Fairly Good Suburban Sky. For our suburban sky, we take a signal of 600 electrons per pixel in 60 seconds. Our celestial object is now less bright than the sky background; its OSR for this sky is 0.42. In a dark-subtracted image, a sky pixel measures 240 ± 10.9 ADUs and an object pixel measures 340 ± 12.6 ADUs. The object is still 100 ADUs brighter than the surrounding sky, but both the sky and the object noise are greater than they were under the rural sky.

Bright Urban Sky. Urban skies are detrimental to good imaging because they are so bright. For the urban sky, we assume a signal of 4000 electrons per pixel in 60 seconds. The OSR of the object has fallen to 0.06. In a dark-subtracted image, a sky pixel measures 1600 ± 25.7 ADUs and an object pixel measures 1700 ± 26.5 ADUs. Our object is still 100 ADUs brighter than the surrounding sky, but the noise levels have become a significant fraction of the object's pixel value, and the image looks quite noisy. Nevertheless, even though the urban sky is 100 times brighter than the rural sky, the celestial object remains visible.

In the section that follows, we investigate the improvement obtained when you average multiple images. One seemingly paradoxical result is that it is neces sary to accumulate more total exposure time under a bright sky than that required to achieve the same result under a dark sky.

2.4.5 Signal and Noise in Multiple Averaged Images

In preceding sections, you observed that by averaging several dark frames you could avoid adding noise. In this section, you will see that by shooting an ample number of dark frames and by averaging multiple raw images, you can cut noise and build image quality.

Begin by reviewing the signal and noise information you have on hand:

• you know Graw, the raw-image sky noise in ADUs,

• you know Sdark, the dark-frame signal in ADUs, and

• you know odark , the dark-frame noise in ADUs.

Suppose that you decide to shoot a number, Nrsw , of raw images and some other number, Ndark, of dark frames. You average the raw images, you average the dark frames, and then you subtract them.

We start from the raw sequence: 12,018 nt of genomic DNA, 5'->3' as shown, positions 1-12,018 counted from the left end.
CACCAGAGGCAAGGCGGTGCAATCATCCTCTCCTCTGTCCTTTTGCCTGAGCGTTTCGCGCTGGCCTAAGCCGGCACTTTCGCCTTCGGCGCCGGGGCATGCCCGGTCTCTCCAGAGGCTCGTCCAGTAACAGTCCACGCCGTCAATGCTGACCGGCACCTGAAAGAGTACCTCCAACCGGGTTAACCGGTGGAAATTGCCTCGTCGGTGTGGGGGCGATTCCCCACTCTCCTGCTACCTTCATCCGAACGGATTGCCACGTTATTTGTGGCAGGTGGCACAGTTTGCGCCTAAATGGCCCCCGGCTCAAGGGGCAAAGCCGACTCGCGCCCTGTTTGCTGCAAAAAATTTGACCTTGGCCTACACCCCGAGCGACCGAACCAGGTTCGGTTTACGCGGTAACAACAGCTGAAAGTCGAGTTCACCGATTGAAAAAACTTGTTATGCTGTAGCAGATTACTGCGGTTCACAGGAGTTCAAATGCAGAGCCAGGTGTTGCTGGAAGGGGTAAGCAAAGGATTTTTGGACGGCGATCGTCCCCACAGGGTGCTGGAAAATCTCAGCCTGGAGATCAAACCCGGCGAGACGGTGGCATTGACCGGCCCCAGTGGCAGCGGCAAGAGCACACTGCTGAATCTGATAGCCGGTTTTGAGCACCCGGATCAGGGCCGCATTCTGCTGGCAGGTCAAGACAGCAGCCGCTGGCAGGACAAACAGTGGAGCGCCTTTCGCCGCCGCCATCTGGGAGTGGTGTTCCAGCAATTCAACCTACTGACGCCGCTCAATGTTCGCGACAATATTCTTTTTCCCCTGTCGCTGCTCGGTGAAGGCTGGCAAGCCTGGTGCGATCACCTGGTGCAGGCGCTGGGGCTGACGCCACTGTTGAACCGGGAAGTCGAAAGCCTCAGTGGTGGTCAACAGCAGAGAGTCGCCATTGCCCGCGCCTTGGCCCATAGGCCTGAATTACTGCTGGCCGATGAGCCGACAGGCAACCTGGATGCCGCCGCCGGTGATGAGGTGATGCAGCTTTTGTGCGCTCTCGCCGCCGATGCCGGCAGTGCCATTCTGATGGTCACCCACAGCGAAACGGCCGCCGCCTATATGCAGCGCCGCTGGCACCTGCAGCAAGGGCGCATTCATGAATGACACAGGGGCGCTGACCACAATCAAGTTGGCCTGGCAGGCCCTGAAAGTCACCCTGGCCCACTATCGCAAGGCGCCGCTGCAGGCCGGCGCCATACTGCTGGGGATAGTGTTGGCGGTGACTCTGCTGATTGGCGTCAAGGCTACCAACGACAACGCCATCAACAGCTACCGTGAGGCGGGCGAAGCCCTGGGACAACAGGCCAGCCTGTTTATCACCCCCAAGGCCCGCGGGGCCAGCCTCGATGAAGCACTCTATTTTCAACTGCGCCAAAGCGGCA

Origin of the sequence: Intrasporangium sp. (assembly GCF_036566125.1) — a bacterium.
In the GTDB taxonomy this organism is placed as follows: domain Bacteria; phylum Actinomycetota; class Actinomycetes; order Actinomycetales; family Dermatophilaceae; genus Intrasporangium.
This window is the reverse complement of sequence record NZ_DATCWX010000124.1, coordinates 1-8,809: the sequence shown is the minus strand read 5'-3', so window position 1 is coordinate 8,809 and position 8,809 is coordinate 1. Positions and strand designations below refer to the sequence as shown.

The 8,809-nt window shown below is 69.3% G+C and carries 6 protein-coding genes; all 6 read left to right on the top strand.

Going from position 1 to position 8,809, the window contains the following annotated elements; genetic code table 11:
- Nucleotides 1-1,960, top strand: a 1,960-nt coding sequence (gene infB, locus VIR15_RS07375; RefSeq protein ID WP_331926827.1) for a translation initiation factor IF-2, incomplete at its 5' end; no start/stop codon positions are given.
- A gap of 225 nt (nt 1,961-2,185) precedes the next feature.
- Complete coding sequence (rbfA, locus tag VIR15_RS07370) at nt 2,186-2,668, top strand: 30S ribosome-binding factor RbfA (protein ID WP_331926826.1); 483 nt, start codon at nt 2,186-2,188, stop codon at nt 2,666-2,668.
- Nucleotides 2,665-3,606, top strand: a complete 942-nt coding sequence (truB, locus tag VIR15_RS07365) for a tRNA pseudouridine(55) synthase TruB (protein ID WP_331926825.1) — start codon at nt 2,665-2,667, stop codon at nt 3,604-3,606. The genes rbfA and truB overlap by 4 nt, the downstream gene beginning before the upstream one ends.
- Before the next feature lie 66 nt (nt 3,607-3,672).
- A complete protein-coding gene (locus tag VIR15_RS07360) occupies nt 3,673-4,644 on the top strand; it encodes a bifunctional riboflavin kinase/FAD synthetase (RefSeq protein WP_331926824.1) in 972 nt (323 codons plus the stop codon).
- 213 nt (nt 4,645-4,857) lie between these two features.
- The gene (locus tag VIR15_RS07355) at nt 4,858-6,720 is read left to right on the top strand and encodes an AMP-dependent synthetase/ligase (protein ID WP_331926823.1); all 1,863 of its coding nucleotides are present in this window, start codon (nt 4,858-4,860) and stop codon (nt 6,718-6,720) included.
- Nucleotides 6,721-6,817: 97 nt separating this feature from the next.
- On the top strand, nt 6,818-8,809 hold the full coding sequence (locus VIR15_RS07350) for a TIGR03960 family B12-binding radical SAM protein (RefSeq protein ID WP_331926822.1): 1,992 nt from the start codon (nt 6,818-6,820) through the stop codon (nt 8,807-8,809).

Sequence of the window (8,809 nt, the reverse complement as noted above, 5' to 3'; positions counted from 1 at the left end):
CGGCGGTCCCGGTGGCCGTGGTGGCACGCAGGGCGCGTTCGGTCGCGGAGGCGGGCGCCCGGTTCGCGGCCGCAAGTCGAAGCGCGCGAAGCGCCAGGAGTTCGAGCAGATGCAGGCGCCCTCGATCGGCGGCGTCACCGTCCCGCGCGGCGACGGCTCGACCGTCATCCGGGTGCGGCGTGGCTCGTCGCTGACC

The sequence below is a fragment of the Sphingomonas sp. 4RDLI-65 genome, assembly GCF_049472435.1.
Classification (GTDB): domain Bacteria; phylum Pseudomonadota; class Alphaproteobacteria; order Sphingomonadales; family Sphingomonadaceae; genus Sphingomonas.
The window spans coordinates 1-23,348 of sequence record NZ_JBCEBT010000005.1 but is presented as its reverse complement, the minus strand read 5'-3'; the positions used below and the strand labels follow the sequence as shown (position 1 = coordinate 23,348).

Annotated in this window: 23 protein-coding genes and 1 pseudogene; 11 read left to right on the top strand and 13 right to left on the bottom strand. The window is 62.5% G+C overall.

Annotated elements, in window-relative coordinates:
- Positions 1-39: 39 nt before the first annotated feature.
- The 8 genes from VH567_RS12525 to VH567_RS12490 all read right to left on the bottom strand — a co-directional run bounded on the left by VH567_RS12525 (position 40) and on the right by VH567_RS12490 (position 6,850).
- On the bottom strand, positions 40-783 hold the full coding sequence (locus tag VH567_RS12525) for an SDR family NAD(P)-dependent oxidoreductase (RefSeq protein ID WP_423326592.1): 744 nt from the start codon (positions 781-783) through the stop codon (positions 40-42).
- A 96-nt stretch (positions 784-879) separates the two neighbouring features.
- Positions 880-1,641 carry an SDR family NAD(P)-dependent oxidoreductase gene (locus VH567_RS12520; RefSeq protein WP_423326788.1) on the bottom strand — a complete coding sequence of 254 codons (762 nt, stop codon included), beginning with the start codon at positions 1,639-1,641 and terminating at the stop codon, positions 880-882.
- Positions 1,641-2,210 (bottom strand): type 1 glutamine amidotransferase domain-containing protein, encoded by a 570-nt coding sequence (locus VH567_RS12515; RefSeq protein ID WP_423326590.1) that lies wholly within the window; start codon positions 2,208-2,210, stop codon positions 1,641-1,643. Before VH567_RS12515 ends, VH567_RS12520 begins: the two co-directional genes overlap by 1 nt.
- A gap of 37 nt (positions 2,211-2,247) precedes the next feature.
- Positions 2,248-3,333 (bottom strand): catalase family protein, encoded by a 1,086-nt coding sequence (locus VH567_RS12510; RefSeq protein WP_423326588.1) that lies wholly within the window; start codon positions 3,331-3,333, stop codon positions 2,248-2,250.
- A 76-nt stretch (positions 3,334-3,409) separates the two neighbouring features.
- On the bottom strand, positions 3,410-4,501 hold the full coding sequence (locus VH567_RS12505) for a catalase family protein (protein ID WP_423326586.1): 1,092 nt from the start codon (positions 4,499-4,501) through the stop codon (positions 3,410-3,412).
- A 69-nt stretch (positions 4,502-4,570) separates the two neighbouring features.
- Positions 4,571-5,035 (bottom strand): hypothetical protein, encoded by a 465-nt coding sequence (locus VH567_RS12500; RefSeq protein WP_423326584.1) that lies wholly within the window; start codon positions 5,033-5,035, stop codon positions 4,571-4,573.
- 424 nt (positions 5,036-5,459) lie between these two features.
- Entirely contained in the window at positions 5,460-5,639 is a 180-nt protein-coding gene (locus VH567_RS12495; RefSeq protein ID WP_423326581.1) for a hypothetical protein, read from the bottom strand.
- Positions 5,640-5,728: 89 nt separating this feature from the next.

Here is the general equation for the signal:

When you average your raw images and dark frames, the resulting signal level does not depend on the number of raw images and dark frames. Here is the general equation for the noise:

The fact that the 7Vraw and 7Vdark are inside the square-root operation means that more raw images and more dark frames improve the image quality only as the square root—so getting a factor of two improvement requires four times more images. This difficulty notwithstanding, you're happy to shoot lots of images if it means that you'll have outstanding results.

Here is the signal and noise information for the suburban-sky example:

The signal will always be:

combined combined

The noise depends on the number of raw images and dark frames:

Figure 2.6 Under bright urban and suburban skies, the dominant source of image noise is photon statistics. Under dark rural skies, however, dark current and readout noise may dominate. Under dark skies, therefore, making multiple dark frames decreases noise and produces better images.

Suppose that you make 10 raw images and 10 dark frames—what signal-to-noise ratio can you expect? Evaluating the equation gives oC0mbined= 3.68 ADUs, producing sky-level signal-to-noise ratio of 65—suggesting that can expect a combined image of excellent quality!

But—are 10 raw images and 10 dark frames the best use of precious telescope time? Intuitively, the answer is "no" because the noise contribution from the dark frame is so much smaller than that of the raw images. If you're willing to accept equal noise contributions from dark frames and raw images, then if you shoot some number of raw images, jVraw, you should shoot Niark dark frames:

Section 2.5: Signal and Noise Effects from Flat-Fielding

^dark

varawy

In the suburban skies example, you only need to shoot one dark frame for every 6 raw images. With 17 raw images and 3 dark frames, Equation 2.27 gives a total noise of cjcombined= 3.66 ADUs, for a signal-to-noise ratio of 65—another excellent-quality image.

For the dark-sky example, for which Scombined = 16 ADUs and (Traw= 2.5 ADUs, your images are noise limited. You must make enough dark frames to subtract the dark current as accurately as possible; for dark skies, Equation 2.28 calls for 3.1 dark frames for each raw image. If you shoot 10 raw images and 10 dark frames, the result is tfcombined= 1.98 ADUs—considerably less noise than you could attain under suburban skies. Paradoxically, the signal-to-noise ratio has fallen to 8.1 at the sky-brightness level, but that's only because the sky is so very dark. To make a direct comparison, compute the signal-to-noise ratio for a nebula with a pixel value of 240 ADUs, and you will see that the signal-to-noise ratio rises to an outstanding 121.

If you take Equation 2.25 seriously for the dark rural sky and decide to shoot 10 raw images and 32 dark frames, you get acombined= 1.11 ADUs and a signal-to-noise ratio for the sky background of 14.4; but for a 240-ADU nebula, the signal-to-noise ratio is 216. Dark skies make a huge difference in image quality, especially if you shoot enough dark frames to make photon statistics the dominant source of noise.